pk bites

I reacted to kids with allergies being referred to as the weak of society.

Manda Jo

I suspect the reason that schools are banning what is simply a sandwich spread :wink: after all is that while on the surface it seems reasonable to simply have the allergic kids eat simply, you still need to make sure that the other kids are not eating peanuts around the allergic kids. In Australia, kids have their lunch boxes outside the classroom but still have access to the food. With an airborne allegy it does seem harder to regulate case by case than it does with a blanket prohibition of a food stuff.

I wouldn’t see this as fair and reasonable if it were not life threatening and air borne. I just don’t see how a kid can be kept safe if other kids are allowed to bring peanuts without the knowledge of the teacher.

And I’m sorry but I just can’t deal with the concept that the right to eat a sandwich spread/peanuts is more important than another child’s right to life and an education.

How is a sandwich spread “airborne”? I can understand actual peanuts, especially in the shell, with those papery skins around the actual nuts. Anyone who has been to a baseball game or a “throw the shells on the floor” restaurant knows what a freakin mess peanuts can make. Definitely peanut dust in the air. But peanut butter, on some other kid’s sandwich? It’s creamy, like, well, butter. Are little microscopic “peanut particles” somehow breaking free from the spread and floating around the lunchroom? Anyone have a cite for someone actually dying from a “whiff of a Jif-and-jelly sandwich” as mentioned in the article?

milroyj,

I was about to ask the same thing. I have heard of peanut butter being banned ,but it was never because of a person being allergic to the smell. The cases always involved young children, and the reasons given were to avoid swapping and because a child who ate peanut butter might get peanut butter on something later touched by an allergic child. Has anyone heard of such a ban at the high school level or above,or of people going into shock because someone in the park is eating peanuts? If not, I suspect it has less to do with the allergy being airborne than it does with the difficulties of monitoring young children. Even if it is airborne, at what point do we stop trying to contol the enviornment? My sister, for example, is allergic to peanuts,chocolate,wheat,and just about any animal,among other things.I suppose if a peanut butter allergy can be airborne ,so can the others.If there was a fear of anaphylactic shock, should her schoolmates have been prohibited from bringing bread,peanut butter and chocolate for lunch, and from having pets, or is that past the point where home schooling or home tutoring would be appropriate? I think there are cases where a ban or partial ban would be appropriate ( 20 of 25 kids in a class allergic,ban on peanut-containing birthday treats,not using peanut products in lunches served by the school) and others where it clearly is overkill (banning peanuts in the entire NYC school system because 100 students might be affected)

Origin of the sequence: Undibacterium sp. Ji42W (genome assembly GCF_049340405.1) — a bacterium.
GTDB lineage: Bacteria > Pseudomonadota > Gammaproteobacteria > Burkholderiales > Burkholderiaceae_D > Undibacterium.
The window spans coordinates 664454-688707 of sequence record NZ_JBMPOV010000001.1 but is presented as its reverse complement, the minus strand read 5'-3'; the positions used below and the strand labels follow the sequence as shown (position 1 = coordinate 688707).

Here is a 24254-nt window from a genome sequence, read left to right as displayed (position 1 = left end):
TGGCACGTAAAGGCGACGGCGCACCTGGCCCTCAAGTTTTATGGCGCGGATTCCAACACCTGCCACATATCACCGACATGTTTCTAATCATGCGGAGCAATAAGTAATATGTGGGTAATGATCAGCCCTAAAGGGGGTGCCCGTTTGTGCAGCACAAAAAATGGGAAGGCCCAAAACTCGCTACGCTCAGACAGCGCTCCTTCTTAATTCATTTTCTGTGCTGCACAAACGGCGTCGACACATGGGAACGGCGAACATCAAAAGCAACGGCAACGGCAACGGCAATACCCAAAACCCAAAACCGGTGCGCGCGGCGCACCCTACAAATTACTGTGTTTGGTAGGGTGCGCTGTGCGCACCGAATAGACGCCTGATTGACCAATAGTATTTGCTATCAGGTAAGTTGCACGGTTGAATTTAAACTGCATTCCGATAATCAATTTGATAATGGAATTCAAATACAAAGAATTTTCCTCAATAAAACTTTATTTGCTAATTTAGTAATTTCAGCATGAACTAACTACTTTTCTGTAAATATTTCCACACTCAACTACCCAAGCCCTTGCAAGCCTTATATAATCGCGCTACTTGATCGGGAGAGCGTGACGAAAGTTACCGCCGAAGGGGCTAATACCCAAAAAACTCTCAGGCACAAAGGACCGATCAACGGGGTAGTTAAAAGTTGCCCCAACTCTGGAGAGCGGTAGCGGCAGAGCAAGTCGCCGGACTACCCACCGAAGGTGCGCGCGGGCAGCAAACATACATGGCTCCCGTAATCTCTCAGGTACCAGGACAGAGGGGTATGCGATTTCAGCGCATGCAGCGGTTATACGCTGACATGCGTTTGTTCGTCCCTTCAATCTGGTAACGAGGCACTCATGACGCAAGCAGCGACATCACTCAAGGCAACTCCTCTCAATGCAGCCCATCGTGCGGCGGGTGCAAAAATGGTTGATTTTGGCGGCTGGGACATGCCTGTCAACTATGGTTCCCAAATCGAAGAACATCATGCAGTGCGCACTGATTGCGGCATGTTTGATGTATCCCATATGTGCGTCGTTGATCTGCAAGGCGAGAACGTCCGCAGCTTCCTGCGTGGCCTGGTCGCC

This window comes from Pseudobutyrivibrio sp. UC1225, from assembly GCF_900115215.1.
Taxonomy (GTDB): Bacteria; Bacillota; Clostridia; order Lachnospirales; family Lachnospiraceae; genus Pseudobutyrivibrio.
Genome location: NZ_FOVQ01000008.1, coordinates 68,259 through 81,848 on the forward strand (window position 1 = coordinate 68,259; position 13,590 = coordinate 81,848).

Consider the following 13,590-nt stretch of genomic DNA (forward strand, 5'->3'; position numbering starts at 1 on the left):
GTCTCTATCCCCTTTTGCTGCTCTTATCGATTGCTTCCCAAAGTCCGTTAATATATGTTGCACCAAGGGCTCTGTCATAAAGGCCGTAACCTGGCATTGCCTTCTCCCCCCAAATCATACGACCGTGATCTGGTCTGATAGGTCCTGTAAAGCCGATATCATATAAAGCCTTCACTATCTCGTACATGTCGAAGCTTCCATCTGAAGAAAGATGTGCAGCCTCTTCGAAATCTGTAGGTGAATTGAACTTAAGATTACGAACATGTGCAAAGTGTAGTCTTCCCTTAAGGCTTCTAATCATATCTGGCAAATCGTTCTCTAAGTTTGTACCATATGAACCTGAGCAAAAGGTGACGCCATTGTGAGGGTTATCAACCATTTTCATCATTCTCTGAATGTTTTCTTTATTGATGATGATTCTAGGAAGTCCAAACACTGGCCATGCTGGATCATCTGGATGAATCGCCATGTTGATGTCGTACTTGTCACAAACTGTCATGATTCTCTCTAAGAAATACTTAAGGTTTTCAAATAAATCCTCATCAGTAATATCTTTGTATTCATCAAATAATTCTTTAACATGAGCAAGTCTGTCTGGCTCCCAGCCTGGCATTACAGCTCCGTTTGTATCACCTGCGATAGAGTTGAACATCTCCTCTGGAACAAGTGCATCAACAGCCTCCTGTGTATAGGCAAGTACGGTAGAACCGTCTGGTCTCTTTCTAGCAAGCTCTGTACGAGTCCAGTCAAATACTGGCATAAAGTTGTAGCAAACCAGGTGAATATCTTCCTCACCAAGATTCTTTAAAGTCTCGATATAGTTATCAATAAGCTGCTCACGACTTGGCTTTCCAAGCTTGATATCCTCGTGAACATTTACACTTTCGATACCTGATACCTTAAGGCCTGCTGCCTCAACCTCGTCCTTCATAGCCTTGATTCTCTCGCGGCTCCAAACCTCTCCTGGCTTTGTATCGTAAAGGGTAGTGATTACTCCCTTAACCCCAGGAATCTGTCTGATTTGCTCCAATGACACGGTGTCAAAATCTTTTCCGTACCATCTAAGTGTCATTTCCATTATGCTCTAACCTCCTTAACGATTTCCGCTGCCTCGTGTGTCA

I’m willing to bet that the alleged “allergies” to peanut smell are entirely psychosomatic. You’ve eaten peanuts and had an allergic reaction to them before, and you remember what peanuts smelled like when you ate them – the human sense of smell causes VERY strong cognitive associations – so now the smell of the peanuts alone can make you THINK you’re getting exposed to dangerous levels of allergens.

Psychosomatic symptoms can and do include real, physical symptoms that often resemble allergies. Your eyes can get red, you can get shortness of breath, if you’re asthmatic you might have an attack, you skin can redden, etc… It is possible to faint from a psychosomatic reaction. In extreme cases, specific areas of the body can “think” they are under attack to such an extent that they can even develop bleeding sores.

So-called multiple chemical sensitivity is also, quite likely, a psychosomatic reaction.

(Note: This should not be taken to mean that I believe all, or even most, cases of actual peanut allergies are psychosomatic. It is only cases of peanut smell allergies that I think are psychosomatic.)